It is not just a coincidence that the weakening of the unions coincides with the decline of the middle class. It is not just a coincidence that the current rise of the plutocrats brings in a swarm of anti-union legislation. It is not just a coincidence that the times when our democracy is strongest we all do so much better.
Yesterday I heard a radio report that students who are most likely to be bullied are gay kids, overweight kids, and Muslim kids.
I would venture to guess that at this point in American history, gay adults, overweight adults, and Muslim adults feel the most bullied as well.
Children are not cruel. Children are mirrors. They want to be “grown-up.” So they act how grown-ups act when we think they’re not looking. They do not act how we tell them to act at school assemblies. They act how we really act. They believe what we believe. They say what we say. And we have taught them that gay people are not okay. That overweight people are not okay. That Muslim people are not okay. That they are not equal. That they are to be feared. And people hurt the things they fear. We know that. What they are doing in the schools, what we are doing in the media – it’s all the same. The only difference is that children bully in the hallways and the cafeterias while we bully from behind pulpits and legislative benches and one liners on sit-coms.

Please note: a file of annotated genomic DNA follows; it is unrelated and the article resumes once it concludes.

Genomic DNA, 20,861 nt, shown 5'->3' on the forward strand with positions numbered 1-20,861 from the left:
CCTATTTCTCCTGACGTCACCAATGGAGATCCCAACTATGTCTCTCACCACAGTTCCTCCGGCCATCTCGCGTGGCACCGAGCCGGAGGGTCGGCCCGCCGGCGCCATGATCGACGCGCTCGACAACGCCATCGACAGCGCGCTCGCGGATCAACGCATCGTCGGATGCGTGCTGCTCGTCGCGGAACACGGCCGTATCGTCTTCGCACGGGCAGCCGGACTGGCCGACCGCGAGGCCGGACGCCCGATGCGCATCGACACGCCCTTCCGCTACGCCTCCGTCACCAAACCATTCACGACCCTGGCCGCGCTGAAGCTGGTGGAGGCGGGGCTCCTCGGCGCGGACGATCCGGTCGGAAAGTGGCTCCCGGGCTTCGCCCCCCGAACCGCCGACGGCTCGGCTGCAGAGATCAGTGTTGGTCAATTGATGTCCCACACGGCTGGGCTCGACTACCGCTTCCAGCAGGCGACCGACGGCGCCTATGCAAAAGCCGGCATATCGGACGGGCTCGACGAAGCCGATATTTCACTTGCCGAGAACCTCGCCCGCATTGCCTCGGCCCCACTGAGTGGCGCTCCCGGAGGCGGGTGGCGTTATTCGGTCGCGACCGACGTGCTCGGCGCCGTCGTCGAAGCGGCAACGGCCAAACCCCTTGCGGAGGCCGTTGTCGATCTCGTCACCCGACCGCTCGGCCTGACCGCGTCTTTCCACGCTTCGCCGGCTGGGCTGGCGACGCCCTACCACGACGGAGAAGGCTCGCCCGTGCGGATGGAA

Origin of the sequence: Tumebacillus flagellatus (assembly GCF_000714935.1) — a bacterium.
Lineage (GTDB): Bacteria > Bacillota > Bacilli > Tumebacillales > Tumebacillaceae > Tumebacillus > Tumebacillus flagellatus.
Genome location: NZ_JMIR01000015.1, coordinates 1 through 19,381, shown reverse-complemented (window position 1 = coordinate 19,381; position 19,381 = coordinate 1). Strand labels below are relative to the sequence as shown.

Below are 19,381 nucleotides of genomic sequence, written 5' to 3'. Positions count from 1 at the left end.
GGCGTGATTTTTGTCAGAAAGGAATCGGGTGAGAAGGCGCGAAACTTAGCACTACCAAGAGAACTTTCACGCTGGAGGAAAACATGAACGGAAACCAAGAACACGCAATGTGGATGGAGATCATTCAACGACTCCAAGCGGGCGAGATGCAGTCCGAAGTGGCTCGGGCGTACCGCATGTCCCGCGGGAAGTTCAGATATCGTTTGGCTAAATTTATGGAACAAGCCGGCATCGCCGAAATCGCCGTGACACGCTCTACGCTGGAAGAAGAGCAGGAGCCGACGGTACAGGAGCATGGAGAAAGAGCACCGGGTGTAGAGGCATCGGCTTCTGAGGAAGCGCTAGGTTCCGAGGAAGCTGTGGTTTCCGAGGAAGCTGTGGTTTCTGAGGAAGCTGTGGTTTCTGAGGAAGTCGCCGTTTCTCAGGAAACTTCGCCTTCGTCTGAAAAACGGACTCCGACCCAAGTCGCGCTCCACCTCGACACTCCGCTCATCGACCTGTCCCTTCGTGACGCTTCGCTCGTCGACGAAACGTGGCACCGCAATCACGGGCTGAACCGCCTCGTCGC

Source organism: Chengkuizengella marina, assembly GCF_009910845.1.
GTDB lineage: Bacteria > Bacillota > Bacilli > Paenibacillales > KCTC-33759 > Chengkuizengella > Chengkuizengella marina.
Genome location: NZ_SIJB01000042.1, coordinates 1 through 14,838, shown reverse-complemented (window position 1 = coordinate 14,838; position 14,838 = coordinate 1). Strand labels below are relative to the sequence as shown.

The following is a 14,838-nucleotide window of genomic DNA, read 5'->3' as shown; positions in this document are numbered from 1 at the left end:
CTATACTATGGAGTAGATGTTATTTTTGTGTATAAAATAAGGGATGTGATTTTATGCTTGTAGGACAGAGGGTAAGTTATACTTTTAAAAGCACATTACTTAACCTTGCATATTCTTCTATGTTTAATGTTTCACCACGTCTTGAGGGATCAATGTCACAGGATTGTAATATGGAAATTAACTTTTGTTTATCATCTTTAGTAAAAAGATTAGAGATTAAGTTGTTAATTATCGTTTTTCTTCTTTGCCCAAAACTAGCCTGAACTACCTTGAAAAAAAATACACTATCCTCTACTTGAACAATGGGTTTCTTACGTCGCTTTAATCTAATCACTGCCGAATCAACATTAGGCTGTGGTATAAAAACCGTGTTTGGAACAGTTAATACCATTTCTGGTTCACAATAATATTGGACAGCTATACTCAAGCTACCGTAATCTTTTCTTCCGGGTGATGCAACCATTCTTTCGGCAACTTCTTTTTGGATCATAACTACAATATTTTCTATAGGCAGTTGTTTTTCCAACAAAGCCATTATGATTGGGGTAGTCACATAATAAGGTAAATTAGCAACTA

And people are sensitive. People are heart-breakingly sensitive. If enough people tell someone over and over that he is not okay, he will believe it. And one way or another, he will die.
David Dark, in The Sacredness of Questioning Everything
Pervert is a verb, and we do it all the time. To pervert is to degrade, to cut down to size — and we do it to people in our minds. We devalue them. We reduce them to the limitations of our appetites, of our sense of what might prove useful to us, of our sense of what strikes us as appropriate. … We often only file them away — these living and breathing human beings — into separate files of crazy-making issues-talk. When we think of a person primarily as a problem, a potential buyer, a VIP, a celebrity, or an undocumented worker, we’re reducing them to the tiny sphere of our stunted attention span. This is how perversion works. Perversion is a failure of the imagination, a failure to pay adequate attention.